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2 Immigrant Groups Seek Same Land

Korean American business leaders see a proposed Vietnamese library and cultural center as out of place in their Garden Grove backyard.

September 03, 2003|Mai Tran | Times Staff Writer

Hoping to block what they see as an intrusion by Little Saigon, Korean American business leaders in Garden Grove have proposed their own community center for a coveted piece of city land.

Korean Americans say the Vietnam Library and Museum does not belong along Garden Grove Boulevard, the city's main artery and gateway to the city-designated Korean Business District.

"Westminster is more, symbolically, for the Vietnamese community," than is Garden Grove, said Euiwon Chough, executive advisor of the Korean American Chamber of Commerce. "The library would be more appealing and utilized more in Westminster. It belongs there."

The Garden Grove site is part of a 16.5-acre area adjacent to the Korean Business District that the city -- which owns about half the land -- has designated the Brookhurst Triangle.

The city has solicited proposals for the site, drawing plans that include housing and strip malls.

One group that hopes to use the land is the Nhan Ai Foundation, a small nonprofit organization that proposed building a $10-million Vietnamese library and cultural center on three acres of the site that would be donated by the city.

Korean community members missed the Feb. 16 deadline but turned in their proposal last week after hearing about the library plans. They hope to build a 20,000-square-foot community center with conference facilities and adjacent shopping strip.

The project is proposed for a site that includes the land sought for the Vietnamese library.

Chough said community leaders have planned to build such a center for at least five years but did not have a particular site in mind -- until the Vietnamese center proposal came along.

The counterproposal drew criticism from backers of the Vietnamese library.

Phat Bui, who lives in Garden Grove and runs a software consulting business in the city, said Little Saigon -- the commercial and cultural hub that originated in Westminster -- has expanded continually since Vietnamese refugees began immigrating more than 28 years ago. Little Saigon now stretches to Santa Ana, Garden Grove and Fountain Valley.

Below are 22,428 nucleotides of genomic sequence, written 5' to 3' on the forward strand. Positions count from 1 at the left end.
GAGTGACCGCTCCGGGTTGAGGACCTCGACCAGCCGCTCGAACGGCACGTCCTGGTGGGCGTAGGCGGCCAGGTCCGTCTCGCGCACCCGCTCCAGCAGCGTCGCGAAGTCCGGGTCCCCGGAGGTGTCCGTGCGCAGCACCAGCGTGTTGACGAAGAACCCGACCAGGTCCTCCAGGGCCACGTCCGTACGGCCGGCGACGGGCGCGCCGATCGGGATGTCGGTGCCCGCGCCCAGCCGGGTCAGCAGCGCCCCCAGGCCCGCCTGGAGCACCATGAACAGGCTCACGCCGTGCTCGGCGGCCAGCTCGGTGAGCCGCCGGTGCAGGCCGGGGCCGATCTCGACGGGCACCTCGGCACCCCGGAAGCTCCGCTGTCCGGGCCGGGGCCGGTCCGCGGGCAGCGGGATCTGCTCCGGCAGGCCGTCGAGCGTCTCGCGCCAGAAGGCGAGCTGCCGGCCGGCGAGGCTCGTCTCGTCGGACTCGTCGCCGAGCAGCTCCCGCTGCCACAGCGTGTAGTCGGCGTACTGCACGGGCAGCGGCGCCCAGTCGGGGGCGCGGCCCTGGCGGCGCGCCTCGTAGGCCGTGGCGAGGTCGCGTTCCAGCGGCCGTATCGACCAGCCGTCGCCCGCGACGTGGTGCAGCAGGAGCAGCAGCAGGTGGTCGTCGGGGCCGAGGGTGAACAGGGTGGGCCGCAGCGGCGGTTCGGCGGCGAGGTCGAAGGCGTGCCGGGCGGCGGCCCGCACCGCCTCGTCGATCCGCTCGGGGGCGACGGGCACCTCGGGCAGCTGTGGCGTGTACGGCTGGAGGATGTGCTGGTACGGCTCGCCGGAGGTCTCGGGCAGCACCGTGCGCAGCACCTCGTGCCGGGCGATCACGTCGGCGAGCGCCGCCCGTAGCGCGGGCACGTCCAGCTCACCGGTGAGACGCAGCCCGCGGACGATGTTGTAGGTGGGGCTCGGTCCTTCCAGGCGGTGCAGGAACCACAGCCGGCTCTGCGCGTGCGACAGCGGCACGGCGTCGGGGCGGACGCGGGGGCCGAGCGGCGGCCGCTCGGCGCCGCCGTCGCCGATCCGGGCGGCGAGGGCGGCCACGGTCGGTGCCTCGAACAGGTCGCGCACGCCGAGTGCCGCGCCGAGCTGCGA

Vietnamese Americans make up more than 20% of the Garden Grove population; less than 4% are Korean Americans.

"There is no land in Westminster to build a library," Bui said. "The Korean community and the Vietnamese community will need to live together because there's no more room."

Bui said the Vietnamese community is not trying to interfere with Korean businesses but rather trying to accommodate the demand for services.

He said the library would be back from Garden Grove Boulevard and would not seek to change the character of the area.

"We are very sensitive to the feelings of the Korean community," Bui said. "We're not putting the center immediately next to their district."

Although no decision will be made on the land until later this year, at least one Garden Grove City Council member is sympathetic to the Korean proposal. Councilman Mark Leyes said building a Vietnamese library near the Korean Business District would not be proper.

"The Koreans have been talking about this for quite a long time, and all of a sudden they hear about a Vietnamese cultural center right in their backyard, and that's what's making them upset," he said.

"They're worried it may crowd them out, and I think they've got a point."

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